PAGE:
Spencer1990 Contributing Member

    Joined:
    Mar 13, 2016
    Messages:
    938
    Likes Received:
    1,074
    A nickname is, by definition, a name. I think it's actually a pretty good example. The narrative is first person from Humbert's perspective. He thinks of her as Lolita. But you're telling me it's not a valid example based on a book you haven't read. So I'm not sure how you're qualified to make that judgement. :confused:
     
    deadrats and izzybot like this.
  20. Aaron Smith
    Offline

    Aaron Smith Contributing Member Contributor

    Joined:
    Jun 2, 2013
    Messages:
    721
    Likes Received:
    401
    I read some of it. It's a pretty overrated book from what I've seen.

    The thing is, a name like Emma, John, or Jim carries no face value. However, Lolita is a compound of intimacy, sex, but also distance and lifelessness. So it's still not really comparable.
     
    Wolf Daemon likes this.
  21. izzybot
    Offline

    izzybot Human Disaster Contributor

    Joined:
    Jun 3, 2015
    Messages:
    867
    Likes Received:
    957
    Location:
    SC, USA
    Moving goalposts a bit, there.

    IMO Lolita is actually a great example of character name as title done well, and genuinely contributing. Her name is the title because he's obsessed with her, and it's not even her real name - he's obsessed not with her, but with his idea of her. I think that's one very fitting.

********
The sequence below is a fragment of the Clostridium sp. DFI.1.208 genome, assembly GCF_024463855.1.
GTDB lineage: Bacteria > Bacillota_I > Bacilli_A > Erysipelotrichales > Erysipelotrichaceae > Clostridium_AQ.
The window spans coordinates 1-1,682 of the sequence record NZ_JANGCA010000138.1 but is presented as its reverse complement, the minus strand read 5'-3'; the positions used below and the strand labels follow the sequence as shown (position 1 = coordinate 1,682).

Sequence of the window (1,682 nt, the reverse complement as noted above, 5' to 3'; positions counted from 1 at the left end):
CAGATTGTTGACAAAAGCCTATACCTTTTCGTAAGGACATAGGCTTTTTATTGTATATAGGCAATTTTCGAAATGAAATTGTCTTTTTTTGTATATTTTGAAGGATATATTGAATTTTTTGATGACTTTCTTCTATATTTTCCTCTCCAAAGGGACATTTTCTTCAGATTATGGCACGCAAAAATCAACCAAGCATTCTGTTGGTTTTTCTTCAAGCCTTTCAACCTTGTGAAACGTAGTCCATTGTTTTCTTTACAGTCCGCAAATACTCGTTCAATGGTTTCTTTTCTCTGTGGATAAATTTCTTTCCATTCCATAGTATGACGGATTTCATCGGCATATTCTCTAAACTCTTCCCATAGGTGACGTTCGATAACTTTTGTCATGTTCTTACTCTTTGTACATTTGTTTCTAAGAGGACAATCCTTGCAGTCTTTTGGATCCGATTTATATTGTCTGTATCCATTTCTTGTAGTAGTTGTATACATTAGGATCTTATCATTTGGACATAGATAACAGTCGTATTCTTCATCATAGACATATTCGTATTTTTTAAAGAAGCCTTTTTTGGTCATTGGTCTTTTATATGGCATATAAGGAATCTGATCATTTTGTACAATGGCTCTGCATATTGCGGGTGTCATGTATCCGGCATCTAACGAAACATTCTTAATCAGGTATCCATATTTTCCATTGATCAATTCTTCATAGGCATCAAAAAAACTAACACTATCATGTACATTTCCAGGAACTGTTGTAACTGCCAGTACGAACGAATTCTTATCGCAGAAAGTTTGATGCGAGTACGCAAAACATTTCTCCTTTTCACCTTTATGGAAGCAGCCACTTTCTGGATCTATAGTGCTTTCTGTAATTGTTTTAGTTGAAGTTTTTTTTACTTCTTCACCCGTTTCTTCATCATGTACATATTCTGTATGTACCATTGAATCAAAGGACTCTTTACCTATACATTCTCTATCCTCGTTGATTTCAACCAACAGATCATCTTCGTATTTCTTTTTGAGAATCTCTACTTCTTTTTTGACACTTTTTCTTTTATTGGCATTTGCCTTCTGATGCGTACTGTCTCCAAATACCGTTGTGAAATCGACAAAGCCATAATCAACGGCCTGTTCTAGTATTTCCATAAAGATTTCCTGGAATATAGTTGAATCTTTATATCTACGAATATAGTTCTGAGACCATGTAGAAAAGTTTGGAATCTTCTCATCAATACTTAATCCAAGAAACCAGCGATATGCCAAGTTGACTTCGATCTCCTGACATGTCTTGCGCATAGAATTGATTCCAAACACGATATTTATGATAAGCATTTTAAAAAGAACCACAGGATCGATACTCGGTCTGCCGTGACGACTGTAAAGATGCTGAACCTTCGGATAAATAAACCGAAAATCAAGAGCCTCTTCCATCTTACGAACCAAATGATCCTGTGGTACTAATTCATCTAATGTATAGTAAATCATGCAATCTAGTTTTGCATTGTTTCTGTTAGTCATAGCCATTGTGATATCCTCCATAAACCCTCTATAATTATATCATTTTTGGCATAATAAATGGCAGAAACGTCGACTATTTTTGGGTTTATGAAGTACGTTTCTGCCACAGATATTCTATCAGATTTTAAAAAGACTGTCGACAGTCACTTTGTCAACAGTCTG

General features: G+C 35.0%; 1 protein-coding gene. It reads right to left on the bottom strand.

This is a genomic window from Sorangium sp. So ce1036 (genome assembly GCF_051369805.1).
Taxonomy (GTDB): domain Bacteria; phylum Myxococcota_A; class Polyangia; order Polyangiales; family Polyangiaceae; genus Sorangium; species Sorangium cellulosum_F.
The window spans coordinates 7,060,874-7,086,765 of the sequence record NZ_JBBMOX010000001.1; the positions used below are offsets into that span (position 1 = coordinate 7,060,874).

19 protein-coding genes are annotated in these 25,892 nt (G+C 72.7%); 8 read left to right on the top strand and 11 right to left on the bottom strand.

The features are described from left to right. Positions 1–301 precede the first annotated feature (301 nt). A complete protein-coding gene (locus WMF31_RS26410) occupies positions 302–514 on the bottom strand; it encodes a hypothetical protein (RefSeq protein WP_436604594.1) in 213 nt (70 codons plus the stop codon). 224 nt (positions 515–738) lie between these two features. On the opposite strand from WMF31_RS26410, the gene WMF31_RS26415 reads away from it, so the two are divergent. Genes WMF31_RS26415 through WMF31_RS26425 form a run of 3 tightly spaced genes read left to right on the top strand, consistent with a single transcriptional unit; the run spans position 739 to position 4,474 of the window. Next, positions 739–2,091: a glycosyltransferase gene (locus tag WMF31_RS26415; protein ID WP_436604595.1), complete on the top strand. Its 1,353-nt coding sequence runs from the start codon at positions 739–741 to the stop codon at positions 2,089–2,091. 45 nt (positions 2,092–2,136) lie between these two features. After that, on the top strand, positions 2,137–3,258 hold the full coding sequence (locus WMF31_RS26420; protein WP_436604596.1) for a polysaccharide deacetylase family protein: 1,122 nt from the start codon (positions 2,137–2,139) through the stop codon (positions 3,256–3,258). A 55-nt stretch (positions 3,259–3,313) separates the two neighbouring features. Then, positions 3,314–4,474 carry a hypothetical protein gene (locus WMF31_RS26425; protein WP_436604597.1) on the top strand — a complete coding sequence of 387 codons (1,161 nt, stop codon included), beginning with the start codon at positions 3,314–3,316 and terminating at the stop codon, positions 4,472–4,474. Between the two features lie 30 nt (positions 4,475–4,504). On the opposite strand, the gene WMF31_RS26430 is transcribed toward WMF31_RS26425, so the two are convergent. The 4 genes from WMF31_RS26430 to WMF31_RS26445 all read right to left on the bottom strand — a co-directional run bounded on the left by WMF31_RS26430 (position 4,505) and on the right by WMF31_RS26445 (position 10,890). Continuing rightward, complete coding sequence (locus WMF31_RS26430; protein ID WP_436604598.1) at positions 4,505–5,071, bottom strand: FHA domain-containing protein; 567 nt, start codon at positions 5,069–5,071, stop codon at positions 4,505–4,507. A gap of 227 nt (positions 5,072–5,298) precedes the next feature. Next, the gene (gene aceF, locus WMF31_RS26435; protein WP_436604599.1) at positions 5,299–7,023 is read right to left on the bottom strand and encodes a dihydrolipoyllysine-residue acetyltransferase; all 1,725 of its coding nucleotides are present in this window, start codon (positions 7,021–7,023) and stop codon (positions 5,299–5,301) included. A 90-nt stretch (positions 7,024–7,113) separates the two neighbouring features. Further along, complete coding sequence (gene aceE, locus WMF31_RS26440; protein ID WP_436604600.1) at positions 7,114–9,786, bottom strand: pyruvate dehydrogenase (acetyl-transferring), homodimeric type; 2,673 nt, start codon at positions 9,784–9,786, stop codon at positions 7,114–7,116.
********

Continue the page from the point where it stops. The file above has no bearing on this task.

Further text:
Though in general I'm not into names as titles. I don't think they usually add anything and aren't that interesting or memorable to me, outside of the classics which are obviously burned into my brain regardless of how interesting I think the title is. It doesn't mean there aren't great works that do it, it's just not my bag and I'm not going to do it myself. I'd rather come up with an interesting title that I think will grab people's attention.
     
    deadrats, peachalulu and Spencer1990 like this.
  22. Wolf Daemon
    Offline

    Wolf Daemon Active Member

    Joined:
    Jan 29, 2016
    Messages:
    155
    Likes Received:
    53
    Location:
    Terra
    So far I have heard no good arguments for why a name should be the title of a book. The people who say it's a cop out like me and others have stated why it is so but all we're getting is "it's an opinion" and no real argument against it so it's rather useless to argue unless you have a point to make.